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Where to put plain object classes?

#11
@includebeer

Something is wrong with me, require_once is OK. I am lazy.
Off-topic: Future without $this->load->this() and $this->load->that() would be perfect for me. :-)
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#12
(12-02-2014, 04:35 PM)includebeer Wrote:
(12-02-2014, 03:36 PM)ivantcholakov Wrote: But when the target class is static... What then?

What's wrong with require_once ?
We don't need to reinvent the wheel just because we use a framework. Tongue

Unfortunately, require_once doesn't take in account CodeIgniter Packages.

https://ellislab.com/codeigniter/user-gu...oader.html
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#13
(12-08-2014, 06:07 PM)dmyers Wrote: Unfortunately, require_once doesn't take in account CodeIgniter Packages.

https://ellislab.com/codeigniter/user-gu...oader.html

The original question was about a simple class...??? Huh
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#14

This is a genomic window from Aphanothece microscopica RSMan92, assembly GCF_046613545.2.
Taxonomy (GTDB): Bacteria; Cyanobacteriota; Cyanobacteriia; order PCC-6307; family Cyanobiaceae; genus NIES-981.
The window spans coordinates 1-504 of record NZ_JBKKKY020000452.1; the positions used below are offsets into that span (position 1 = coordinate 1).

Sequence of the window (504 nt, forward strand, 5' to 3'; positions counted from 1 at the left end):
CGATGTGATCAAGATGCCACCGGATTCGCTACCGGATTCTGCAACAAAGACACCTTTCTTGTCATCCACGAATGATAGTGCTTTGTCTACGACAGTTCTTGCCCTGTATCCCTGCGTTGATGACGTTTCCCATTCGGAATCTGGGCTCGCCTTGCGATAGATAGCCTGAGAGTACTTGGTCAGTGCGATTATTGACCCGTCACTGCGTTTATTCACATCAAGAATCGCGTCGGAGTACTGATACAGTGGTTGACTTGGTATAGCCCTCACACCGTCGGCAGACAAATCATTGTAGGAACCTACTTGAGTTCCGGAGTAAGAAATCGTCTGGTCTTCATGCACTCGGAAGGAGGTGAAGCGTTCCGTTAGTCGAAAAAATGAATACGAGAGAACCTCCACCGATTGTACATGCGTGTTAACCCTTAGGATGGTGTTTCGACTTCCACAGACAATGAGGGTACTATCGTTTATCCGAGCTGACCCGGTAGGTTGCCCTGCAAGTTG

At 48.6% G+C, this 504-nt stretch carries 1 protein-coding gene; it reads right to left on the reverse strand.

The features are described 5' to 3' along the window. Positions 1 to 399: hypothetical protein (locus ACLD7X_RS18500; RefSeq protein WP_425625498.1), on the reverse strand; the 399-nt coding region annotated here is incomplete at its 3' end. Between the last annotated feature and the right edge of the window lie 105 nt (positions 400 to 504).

Yet another example about autoloading classes by using a hook, this time for supporting base controllers:
http://avenir.ro/codeigniter-tutorials/n...ontroller/
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#15
(12-02-2014, 06:48 AM)dmyers Wrote: Rufnex is correct, just as a side note thou:
You would of course use $this->load->library('PlainObject'); to load this class and of course this would automatically attach it to the CI super object as a singleton. $this->plainobject->method(); etc...

If you need to create multiple "plain objects". You can then always $foo = new plainobject(); after calling $this->load->library('PlainObject');